• Open Access

Clonal Emergence in Uremic Parathyroid Hyperplasia Is Not Related to MEN1 Gene Abnormality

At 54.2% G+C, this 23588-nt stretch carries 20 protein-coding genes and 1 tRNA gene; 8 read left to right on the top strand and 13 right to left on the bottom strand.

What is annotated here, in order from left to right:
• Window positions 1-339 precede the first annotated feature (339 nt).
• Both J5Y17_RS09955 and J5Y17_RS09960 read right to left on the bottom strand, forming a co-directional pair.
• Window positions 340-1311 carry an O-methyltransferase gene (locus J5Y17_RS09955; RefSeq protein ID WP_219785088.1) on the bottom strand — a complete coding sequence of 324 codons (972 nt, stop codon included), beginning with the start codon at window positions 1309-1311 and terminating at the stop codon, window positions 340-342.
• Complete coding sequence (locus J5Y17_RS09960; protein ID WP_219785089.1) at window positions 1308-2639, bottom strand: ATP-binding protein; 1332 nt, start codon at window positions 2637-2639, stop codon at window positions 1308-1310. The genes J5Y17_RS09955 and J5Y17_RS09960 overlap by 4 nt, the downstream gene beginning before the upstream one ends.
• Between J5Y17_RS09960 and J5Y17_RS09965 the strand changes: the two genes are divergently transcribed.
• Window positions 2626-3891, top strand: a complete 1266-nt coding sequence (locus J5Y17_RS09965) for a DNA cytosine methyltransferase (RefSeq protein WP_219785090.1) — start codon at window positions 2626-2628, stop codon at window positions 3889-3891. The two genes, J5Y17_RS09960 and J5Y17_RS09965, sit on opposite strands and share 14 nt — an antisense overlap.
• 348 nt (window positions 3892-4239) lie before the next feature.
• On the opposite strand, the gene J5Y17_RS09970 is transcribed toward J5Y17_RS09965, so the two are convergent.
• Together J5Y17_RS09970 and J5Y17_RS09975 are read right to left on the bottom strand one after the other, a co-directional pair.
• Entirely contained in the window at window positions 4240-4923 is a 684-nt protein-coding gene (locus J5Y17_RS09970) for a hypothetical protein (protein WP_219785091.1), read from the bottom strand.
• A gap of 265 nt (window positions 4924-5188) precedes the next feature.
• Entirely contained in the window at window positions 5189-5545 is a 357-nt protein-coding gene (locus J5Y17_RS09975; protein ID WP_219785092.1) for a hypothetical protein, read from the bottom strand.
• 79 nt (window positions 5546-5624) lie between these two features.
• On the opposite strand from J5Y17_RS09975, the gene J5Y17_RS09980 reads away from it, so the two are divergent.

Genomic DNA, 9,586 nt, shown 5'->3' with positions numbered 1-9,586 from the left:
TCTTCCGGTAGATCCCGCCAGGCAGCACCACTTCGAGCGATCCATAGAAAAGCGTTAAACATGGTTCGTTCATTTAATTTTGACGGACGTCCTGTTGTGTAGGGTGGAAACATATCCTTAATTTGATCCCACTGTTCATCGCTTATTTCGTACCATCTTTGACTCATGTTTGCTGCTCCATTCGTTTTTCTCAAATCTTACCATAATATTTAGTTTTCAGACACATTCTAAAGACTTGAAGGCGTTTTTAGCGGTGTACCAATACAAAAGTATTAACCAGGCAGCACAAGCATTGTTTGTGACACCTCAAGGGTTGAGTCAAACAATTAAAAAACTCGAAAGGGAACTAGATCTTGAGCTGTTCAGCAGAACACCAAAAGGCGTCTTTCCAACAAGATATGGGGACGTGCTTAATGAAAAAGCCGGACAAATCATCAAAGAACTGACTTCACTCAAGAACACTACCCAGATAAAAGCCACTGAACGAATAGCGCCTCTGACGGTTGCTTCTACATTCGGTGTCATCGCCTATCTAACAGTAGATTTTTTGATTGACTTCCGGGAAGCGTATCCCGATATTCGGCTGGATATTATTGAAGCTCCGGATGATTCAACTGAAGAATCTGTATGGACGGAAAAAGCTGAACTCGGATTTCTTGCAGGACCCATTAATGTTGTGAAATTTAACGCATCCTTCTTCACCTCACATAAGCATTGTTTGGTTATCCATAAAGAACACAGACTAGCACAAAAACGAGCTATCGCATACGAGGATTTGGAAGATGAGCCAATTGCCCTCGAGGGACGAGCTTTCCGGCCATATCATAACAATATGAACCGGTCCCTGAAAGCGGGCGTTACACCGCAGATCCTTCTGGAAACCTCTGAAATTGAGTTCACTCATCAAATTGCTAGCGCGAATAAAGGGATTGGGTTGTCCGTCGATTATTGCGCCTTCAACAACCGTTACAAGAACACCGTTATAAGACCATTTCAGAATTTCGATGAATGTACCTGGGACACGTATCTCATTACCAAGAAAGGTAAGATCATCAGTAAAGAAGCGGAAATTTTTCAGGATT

It is difficult to differentiate between parathyroid neoplasia and hyperplasia. In an attempt to elucidate the clonality of uremic parathyroid hyperplasia and the molecular genetic abnormalities accounting for clonal emergence, we analyzed 20 cases of uremic parathyroid hyperplasia. Clonalities were determined using the X-chromosome-linked human androgen receptor (HUMARA) gene and the phosphoglycerate kinase (PGK) gene, and multiple endocrine neoplasia type 1 (MEN1) gene abnormality was analyzed by studying loss of heterozygosity (LOH) in 11q13 and somatic mutations in the MEN1 gene. As a positive control, a case of MEN1 with Zollinger-Ellison syndrome was analyzed simultaneously. Our analysis revealed that a majority (75%) of the uremic parathyroid hyperplasia tissues, including an autograft with recurrent hyperparathyroidism, was of monoclonal origin. Clonality did not correlate with serum carboxyl-terminal parathyroid hormone (C-PTH) level, calcium level, hemodialytic duration, gland weight or pathological features. Neither LOH in 11q13 nor somatic mutation in the MEN1 gene was detected. For the MEN1 case, a germline mutation (W198X) was detected in exon 3. We concluded that a majority of the uremic parathyroid hyperplasia cases was in fact monoclonal neoplasia. MEN1 gene abnormality played a minor role, if any, in the clonal emergence in uremic parathyroid hyperplasia.